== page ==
Roth 401(k) Rollovers. The portion of any Roth 401(k) distribution that is not includible in income may be rolled over to a designated Roth account under a 401(a) plan only if – (1) The transaction is made by a direct rollover, rather than through direct distribution to the employee; and (2) The transferee plan accepts rollovers and agrees to separately account for the amount not includible in income. The transferor plan must report to the transferor plan the investment under the account and the first year of the 5-year period.
An individual may roll over the portion of a Roth distribution that is taxable to a 401(a) or 403(b) plan within 60 days of receipt. In the instance of rollover of taxable Roth 401(k) amounts, Roth participation under the transferor plan is not carried over to the transferee plan for purposes of the 5-year rule.
If a Roth 401(k) distribution has been made directly to the individual, then a rollover to another plan may not be made, but the individual may roll over any portion of the distribution into a Roth IRA within 60 days. Participation under the Roth 401(k) account does not count for purposes of the Roth IRA version of the 5-year rule.
The Roth IRA income limits on contributions do not apply for purposes of a rollover from a Roth 401(k) account to a Roth IRA. If only a portion of the distribution is rolled over, then the portion not rolled over is treated as consisting first of the amount of the distribution that is taxable.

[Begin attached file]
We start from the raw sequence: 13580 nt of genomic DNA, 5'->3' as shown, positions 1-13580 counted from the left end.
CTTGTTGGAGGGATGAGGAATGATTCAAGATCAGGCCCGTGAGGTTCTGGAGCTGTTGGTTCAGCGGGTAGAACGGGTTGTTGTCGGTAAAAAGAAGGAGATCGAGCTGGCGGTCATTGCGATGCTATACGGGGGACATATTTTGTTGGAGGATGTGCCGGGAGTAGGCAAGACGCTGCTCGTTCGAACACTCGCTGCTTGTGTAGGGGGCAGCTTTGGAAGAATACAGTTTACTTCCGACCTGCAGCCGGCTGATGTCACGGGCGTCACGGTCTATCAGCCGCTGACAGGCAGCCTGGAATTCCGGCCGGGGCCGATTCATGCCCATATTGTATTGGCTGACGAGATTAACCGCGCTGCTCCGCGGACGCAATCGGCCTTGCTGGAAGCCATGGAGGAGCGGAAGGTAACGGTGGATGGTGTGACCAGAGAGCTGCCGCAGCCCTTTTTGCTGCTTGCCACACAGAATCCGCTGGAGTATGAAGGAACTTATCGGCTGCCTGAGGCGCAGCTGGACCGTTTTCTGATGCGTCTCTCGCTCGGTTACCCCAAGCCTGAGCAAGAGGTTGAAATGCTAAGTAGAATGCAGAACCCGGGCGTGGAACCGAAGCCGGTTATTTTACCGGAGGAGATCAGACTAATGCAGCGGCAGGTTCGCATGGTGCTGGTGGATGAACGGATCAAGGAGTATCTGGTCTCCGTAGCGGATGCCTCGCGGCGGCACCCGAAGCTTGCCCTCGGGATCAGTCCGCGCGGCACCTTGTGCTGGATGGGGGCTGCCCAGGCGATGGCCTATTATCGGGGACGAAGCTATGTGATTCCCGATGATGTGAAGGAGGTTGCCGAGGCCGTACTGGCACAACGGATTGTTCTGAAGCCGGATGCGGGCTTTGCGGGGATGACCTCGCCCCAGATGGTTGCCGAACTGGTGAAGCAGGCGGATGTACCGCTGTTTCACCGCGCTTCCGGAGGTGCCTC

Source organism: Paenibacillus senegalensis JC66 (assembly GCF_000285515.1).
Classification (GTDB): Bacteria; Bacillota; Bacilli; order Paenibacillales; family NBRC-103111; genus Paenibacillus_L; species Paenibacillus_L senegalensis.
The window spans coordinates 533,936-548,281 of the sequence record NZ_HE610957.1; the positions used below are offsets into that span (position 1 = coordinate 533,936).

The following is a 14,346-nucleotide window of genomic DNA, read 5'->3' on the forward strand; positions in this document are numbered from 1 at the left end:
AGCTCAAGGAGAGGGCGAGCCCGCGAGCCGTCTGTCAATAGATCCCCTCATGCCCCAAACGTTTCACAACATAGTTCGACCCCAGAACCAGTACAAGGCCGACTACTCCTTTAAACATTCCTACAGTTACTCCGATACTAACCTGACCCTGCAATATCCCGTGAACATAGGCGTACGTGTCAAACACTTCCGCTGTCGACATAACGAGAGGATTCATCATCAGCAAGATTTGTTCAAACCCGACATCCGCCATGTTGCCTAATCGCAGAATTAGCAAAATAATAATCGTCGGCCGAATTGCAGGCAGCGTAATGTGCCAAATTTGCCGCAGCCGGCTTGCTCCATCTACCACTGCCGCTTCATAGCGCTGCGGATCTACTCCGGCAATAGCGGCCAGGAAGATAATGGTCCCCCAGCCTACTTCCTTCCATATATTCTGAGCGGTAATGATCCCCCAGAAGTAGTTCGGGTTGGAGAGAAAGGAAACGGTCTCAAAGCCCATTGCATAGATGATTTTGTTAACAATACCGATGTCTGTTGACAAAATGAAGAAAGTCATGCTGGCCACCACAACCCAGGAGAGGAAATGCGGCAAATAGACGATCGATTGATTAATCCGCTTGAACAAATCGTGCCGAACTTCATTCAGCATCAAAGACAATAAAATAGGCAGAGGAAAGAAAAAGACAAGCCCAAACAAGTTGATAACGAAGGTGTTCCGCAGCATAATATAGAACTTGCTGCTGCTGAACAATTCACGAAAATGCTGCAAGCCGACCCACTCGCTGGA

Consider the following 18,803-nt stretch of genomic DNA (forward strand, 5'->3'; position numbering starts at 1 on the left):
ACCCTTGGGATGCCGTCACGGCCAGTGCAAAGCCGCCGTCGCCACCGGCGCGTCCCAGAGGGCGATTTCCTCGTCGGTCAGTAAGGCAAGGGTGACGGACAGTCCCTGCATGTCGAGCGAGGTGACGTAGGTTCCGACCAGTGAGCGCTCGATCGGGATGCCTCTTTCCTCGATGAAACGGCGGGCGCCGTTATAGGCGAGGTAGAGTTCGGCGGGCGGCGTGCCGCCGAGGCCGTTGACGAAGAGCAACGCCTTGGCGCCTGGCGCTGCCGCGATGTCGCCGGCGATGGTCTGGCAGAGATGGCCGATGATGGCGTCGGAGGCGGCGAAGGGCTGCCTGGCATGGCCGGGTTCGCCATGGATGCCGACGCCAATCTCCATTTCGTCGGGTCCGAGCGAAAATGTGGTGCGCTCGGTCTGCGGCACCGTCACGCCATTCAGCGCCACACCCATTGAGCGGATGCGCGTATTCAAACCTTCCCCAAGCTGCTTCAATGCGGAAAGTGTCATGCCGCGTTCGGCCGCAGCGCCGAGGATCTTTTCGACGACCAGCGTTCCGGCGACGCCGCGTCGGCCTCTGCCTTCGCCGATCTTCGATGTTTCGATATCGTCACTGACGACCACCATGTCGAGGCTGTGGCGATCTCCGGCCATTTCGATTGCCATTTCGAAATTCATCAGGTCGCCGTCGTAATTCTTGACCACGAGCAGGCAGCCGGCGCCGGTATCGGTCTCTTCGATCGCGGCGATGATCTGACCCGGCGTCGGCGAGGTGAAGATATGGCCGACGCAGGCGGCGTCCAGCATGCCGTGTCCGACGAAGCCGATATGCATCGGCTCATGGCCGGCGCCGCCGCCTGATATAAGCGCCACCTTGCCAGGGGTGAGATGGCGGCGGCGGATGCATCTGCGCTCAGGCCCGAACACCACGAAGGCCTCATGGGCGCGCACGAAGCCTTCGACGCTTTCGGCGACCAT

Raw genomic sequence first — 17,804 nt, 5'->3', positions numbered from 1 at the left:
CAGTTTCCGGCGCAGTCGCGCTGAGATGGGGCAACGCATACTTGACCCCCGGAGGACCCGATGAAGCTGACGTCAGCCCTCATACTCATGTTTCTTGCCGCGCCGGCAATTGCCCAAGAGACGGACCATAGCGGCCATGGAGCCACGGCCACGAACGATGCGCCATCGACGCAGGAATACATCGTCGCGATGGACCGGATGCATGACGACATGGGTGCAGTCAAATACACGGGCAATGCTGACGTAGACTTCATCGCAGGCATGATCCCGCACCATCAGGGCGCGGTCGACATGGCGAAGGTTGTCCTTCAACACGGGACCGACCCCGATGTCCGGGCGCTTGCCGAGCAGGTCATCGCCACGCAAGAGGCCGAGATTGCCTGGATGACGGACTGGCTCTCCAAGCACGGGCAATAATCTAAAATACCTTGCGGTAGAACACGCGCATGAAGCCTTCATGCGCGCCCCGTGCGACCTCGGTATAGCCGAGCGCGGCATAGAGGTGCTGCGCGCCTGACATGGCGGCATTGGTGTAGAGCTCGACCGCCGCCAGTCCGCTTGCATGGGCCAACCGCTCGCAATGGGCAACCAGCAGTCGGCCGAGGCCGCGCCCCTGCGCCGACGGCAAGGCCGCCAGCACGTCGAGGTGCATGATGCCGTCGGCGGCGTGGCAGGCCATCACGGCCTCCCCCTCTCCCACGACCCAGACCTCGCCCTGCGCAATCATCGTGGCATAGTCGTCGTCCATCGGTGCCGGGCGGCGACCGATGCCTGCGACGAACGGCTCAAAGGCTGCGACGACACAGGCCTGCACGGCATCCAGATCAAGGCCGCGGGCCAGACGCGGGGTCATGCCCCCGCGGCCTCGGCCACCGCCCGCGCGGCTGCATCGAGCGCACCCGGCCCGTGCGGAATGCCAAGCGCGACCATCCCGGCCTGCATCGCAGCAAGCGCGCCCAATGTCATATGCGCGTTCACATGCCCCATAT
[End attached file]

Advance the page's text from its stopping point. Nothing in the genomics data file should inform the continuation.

Treatment of Excess Deferrals. If secess deferrals are not distributed by April 15 of the following year, then any portion of that distribution that is attributable to a designated Roth contribution is included in taxable income, with no exclusion for amounts attributable to basis. The result is dobule taxation: although the contribution was included in taxable income during the year contributed, it would also be included in taxable income during the year of distribution. In most instances, the way to avoid this double hit would be to either distribute excess deferrals before the April 15 deadline, or for the plan to provide highly compensated employees with the right to designate that distribution of excess deferrals should be made entirely from the non-Roth 401(k) account. Note, however, that if excess deferrals have remained undistributed and if the individual takes a distribution from the Roth 401(k) account, then a special ordering rule prevails, characterizing the first portion of that distribution to constitute distribution of excess deferrals, thereby circling back to the double taxation problem. Thus, if excess deferrals are present and if the April 15 deadline has passed, the individual should distribute the excess deferrals from the non-Roth portion of the account, if possible under the plan terms to do so, before taking a distribution from the Roth 401(k) account.